Intelligent Public Safety in Action: Avaya at Verizon OCR
I’m here at the Guardian Center. This full-scale training facility located in Perry, Georgia is where Public Safety goes to test new technologies and their operational impact on real-world scenarios. I watch from my secure vantage point in “The JOC’ (Joint Operations Center) watching as police and SWAT officers reset their positions. In this simulated urban city, the smoke is clearing from the previous exercise run, actors playing the role of citizens are returning to their positions at a simulated street festival, and several drones, helicopters, and even a camera-equipped remote control blimp are all hovering above providing stunning HD video to onlookers over 4/5G connections. It’s prep time for the next run of this week’s Operation Convergent Response (OCR) event, held annually and hosted by Verizon and Nokia.
Next Era of Emergency Communications In Action
This year, the Avaya Public Safety Team, along with solution partner 911inform, is helping simulate a complex terrorist attack and response as part of a public safety/emergency response demonstration. The event isn’t real, but does an incredible job at simulating the real-world, and helps underscore the dire implications of unplanned emergency response and the need for not only the right technology, but the appropriate use cases that first responders require when training for these dire scenarios.
In this particular simulation, a group of terrorists have targeted a street festival. After attacking the crowd, and exchanging gunfire with police, they move their way towards the Guardian Center Inn, a nearby mock hotel, where they begin to take hostages on several floors. Avaya’s Threat Management Solution, powered by 911inform, has been built into the hotel and stands ready to coordinate with the police response that will come from both the ground and air. Once the terrorists enter the hotel, a front desk worker presses a “panic” button. This immediately triggers a workflow that puts the building into lockdown, securing external doors on the property, sends an automatic notification to guests and staff with instructions on what to do next, and establishes an IP communications link with Public Safety officials allowing situational awareness to flow both ways.
In the Public Safety Operations Center, access to door controls and video cameras is put in the hands of the responding agency, and building staff is dynamically updated with the status of the response through a small desktop display, called a POD. This allows Public Safety to keep staff informed as the situation progresses.
When responding SWAT officers arrive on site, they are now ready to breach the property. But flashing blue strobe lights indicate the building is in lockdown, and a red light on the lobby doors indicate they are locked. The SWAT Team Leader then radios in that they are ready to enter, and The Tactical Operations Command Center remotely releases the door locks through a unique and secure connection that has been made with the property, enabled by the Avaya Threat Management Solution powered by 911inform.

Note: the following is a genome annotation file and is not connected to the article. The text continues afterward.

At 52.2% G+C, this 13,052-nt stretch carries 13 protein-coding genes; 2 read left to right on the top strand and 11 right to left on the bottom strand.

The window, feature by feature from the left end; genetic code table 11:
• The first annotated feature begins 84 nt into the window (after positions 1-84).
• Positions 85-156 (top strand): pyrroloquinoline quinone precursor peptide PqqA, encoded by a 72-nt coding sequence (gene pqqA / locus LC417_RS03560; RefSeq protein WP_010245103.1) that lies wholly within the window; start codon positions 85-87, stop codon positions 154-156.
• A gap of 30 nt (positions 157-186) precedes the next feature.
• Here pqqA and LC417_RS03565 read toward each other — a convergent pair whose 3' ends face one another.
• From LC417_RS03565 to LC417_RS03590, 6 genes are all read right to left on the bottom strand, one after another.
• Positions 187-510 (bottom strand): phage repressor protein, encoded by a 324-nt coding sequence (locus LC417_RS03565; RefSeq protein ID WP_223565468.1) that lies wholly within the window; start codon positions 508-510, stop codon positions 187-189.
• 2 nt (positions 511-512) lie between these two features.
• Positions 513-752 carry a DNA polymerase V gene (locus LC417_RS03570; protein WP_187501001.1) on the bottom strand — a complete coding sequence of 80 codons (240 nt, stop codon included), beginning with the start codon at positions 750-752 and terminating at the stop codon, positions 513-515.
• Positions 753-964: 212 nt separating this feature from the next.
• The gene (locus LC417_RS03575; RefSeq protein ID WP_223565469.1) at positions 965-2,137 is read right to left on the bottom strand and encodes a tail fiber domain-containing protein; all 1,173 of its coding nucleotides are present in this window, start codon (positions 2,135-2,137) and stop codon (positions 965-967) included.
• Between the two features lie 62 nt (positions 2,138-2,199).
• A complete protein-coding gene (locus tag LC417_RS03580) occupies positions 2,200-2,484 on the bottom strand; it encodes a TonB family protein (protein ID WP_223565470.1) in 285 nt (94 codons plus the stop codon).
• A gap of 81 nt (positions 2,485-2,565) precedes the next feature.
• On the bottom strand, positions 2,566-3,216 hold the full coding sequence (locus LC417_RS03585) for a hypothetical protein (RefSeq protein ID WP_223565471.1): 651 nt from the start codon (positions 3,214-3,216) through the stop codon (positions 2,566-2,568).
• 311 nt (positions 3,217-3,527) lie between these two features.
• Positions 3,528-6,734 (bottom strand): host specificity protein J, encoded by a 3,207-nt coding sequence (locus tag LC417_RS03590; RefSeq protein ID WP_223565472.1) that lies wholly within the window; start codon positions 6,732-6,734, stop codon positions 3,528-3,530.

In addition to the flashing strobe lights and door lock status lights, an IP based paging horn is used since the crowd of spectators would be unable to ‘see’ a door locked or open.
The simulation is scheduled to run three times during each day of the event, with approximately 40 attendees per run. These people are key decision-makers across enterprises, police departments, school campuses and municipalities (IT Directors, CIOs, Compliance Officers, Directors of Operations/Facilities). This also includes foreign dignitaries who are looking to improve federal civilian government and/or defense and military.
Empowering Citizens and Emergency Staff
Since 2009, at least 177 of America’s schools experienced a shooting. In a 10-year period between 2001 and 2011, the U.S. experienced over 200 terrorist attacks. We can’t just keep saying we need better public safety. We need to do something about it with faster and more effective emergency response. Having a detailed action plan and effective equipment in place is key to limiting damage and saving lives, and in just a few short months this will be federally mandated in the U.S. with Kari’s Law and Ray Baum’s Act.
Starting February 16, 2020, Kari’s Law and Ray Baum’s Act will require that every communications platform in the U.S. has a default configuration that enables users to dial 9-1-1 without a prefix. The law also requires on-site notification of a 9-1-1 call that includes a detailed “dispatchable location” to decrease response time. Businesses that fail to comply risk heavy fines, in addition to the potentially devastating civil liabilities should an emergency occur.
The Avaya Threat Management Solution developed by 911inform utilizes the world’s first next-generation 911 (NG911) additional data repository (ADR) network by RapidSOS. This NENA i3 compliant connection provides Public Safety officials with situational awareness and data directly from the field.
Personally, I am honored to be part of the team that participates and contributes to events like OCR. With essential partners like 911inform, Avaya has brought life to this technology, and confirmed the relevance of the solution in a real-world scenario.
It’s simply not enough to just say, “We need a better solution.” We need to provide leadership and actually be the solution. We couldn’t be prouder of the work we’ve done on this end.
If you didn’t get to attend OCR in person this year and talk to us, you can visit our website to learn more about Avaya’s Public Safety solutions.